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Irish Times: Environment watchdog agrees to Shell refinery

Aoife Carr

The Environmental Protection Agency (EPA) has agreed to licence Shell E&P Ireland to develop its €900 million gas refinery and combustion plant facilities at Bellanaboy Bridge, Co Mayo.

The licence will not take effect before a 28-day consultation period during which the public and Shell can lodge objections or requests for oral hearings.

In a statement released this morning, the EPA said the it was “satisfied that emissions from the refinery, when operated in accordance with the conditions of the proposed licence, will not adversely affect human health or the environment and will meet all relevant national and EU standards”.

The EPA has said it would impose strict controls on emissions at the plant and attached 85 conditions to the licence.

The conditions relate to the environmental management, operation, control and monitoring of the proposed refinery and insist on a “high standard of treatment” of waste water prior to its discharge.

That discharge must be outside the Broadhaven Bay Special Area of Conservation.

Speaking to ireland.com this morning, local TD Dr Jerry Cowley said the EPA decision was regrettable.

“EPA approval to pollute this region’s drinking water, farms and fishery is regrettable and hard to reconcile. The Corrib Gas Project is only possible because of the silence and support of the Taoiseach and Enda Kenny. We are lucky we didn’t have men like them around in 1916,” he said.

Mark Garavan of the Shell to Sea campaign group said the group would be seeking an oral hearing.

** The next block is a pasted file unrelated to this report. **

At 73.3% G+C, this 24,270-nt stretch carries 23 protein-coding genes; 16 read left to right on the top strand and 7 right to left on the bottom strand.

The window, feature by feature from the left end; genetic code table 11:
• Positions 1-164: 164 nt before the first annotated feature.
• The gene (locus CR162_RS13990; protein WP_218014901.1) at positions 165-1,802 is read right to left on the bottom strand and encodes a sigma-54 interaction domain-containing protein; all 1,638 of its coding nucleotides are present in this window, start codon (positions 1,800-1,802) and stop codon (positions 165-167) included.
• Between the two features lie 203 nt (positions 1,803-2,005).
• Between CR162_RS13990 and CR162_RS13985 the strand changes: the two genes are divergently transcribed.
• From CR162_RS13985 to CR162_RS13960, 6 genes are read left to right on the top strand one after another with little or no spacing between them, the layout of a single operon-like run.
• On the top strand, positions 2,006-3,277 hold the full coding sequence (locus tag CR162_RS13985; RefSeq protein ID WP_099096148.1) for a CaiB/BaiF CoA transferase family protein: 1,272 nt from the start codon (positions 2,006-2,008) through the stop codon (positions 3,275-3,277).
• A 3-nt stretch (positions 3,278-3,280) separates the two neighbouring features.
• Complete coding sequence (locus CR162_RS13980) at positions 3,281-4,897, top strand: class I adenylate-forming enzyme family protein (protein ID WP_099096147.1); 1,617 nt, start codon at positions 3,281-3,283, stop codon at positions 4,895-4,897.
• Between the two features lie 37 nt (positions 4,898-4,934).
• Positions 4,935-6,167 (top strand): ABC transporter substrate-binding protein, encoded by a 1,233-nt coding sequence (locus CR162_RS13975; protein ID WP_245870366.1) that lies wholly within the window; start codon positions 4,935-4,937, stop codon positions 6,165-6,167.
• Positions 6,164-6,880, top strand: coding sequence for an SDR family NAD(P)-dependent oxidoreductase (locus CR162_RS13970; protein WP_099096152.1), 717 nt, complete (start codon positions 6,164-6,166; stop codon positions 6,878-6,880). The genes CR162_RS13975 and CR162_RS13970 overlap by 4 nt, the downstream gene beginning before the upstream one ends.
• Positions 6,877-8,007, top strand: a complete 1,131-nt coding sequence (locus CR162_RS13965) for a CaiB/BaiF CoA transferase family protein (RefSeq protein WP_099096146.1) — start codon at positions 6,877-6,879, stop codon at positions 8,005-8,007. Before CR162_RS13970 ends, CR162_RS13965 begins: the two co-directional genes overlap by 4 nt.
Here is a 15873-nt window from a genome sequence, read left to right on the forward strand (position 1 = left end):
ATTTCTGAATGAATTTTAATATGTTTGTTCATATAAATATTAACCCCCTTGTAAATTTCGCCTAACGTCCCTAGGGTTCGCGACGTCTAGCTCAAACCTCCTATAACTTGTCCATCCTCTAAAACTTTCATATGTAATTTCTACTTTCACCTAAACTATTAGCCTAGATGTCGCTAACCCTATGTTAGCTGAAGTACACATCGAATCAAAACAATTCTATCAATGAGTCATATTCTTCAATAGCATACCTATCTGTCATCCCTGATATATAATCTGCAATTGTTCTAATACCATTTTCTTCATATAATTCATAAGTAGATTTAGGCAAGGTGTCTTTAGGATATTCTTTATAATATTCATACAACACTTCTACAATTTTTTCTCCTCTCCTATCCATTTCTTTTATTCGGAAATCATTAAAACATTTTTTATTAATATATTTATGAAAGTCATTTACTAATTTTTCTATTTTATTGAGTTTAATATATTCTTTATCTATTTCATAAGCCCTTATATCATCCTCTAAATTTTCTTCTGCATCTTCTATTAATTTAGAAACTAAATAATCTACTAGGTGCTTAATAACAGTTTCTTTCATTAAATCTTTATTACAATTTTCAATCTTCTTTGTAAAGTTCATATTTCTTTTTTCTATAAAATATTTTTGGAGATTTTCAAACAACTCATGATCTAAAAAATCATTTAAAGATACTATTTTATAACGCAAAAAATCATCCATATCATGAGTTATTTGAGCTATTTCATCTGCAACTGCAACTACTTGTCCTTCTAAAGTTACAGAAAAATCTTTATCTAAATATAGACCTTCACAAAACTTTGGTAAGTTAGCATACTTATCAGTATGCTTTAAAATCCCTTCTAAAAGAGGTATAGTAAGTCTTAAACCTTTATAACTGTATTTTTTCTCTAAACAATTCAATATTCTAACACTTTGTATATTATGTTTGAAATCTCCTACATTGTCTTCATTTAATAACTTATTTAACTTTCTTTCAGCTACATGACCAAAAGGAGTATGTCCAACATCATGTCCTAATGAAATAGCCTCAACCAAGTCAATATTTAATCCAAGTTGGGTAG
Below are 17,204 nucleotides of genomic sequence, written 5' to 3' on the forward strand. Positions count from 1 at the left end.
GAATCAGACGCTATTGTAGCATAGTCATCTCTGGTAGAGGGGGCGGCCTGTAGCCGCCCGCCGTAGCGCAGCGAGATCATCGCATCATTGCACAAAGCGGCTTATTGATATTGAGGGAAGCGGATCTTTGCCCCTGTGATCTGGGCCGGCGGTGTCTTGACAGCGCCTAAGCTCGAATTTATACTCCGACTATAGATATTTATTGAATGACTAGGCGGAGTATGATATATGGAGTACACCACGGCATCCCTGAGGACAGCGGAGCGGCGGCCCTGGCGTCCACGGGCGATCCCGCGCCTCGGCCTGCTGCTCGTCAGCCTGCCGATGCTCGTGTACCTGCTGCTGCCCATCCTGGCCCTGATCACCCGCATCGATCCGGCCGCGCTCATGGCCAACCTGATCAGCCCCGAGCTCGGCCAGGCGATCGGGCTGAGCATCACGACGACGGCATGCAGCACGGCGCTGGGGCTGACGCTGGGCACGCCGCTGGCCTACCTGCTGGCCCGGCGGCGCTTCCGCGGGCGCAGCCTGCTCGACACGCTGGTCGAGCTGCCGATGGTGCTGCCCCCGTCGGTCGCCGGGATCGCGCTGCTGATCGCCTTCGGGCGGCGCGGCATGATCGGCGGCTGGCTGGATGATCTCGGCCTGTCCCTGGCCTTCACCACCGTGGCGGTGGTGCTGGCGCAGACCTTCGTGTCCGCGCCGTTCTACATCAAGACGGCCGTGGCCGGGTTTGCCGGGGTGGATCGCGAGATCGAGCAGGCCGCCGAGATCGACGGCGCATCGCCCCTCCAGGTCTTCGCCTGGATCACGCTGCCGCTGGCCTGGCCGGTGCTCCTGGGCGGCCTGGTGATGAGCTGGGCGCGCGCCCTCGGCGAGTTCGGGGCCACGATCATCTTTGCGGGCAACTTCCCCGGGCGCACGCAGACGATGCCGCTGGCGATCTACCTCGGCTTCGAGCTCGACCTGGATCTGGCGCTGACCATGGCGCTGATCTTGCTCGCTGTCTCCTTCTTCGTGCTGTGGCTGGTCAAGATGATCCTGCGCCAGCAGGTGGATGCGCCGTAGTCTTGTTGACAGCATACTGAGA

“Even though again one’s confidence in the process has been diminished, we have always been of the view that on the argument, our position is a valid one and a reasonable one,” he told RTÉ Radio this morning.

He said the upcoming election could provide them with a platform to alter the decision.

“The general election throws up a range of issues, and I suspect the issue in the Corrib gas project goes to a particular health and safety one, the ways in which local communities can participate in making decisions that affect their own community and the wider issue to do with natural resources and the benefits to the State,” he said.

“So I suspect all of these will become issues in the election, and I think the Taoiseach may not be correct in imagining this is a marginal issue that is resolved. The local people will be continuing their protests, they are the ones who have to live with this,” he added.

Shell has welcomed the EPA’s decision, however, saying the company was committed to operating a world class facility at Bellanaboy in partnership with the local community.

“The Corrib Gas Partners are committed to building and all decisions around the Corrib gas project are taken with due concern for the protection of the environment,” it said in a statement.

“The Corrib project is already bringing many benefits to the local area, such as jobs and investment. Since work resumed at the Bellanaboy site in October, almost 200 jobs have been created in the local community.

“This will rise to 300 jobs when peat haulage resumes in the spring and approximately 700 people will be employed when full construction of the terminal commences in the autumn,” the statement added.

Shell said the conditions set down by the EPA will also be reviewed.

© 2007 ireland.com

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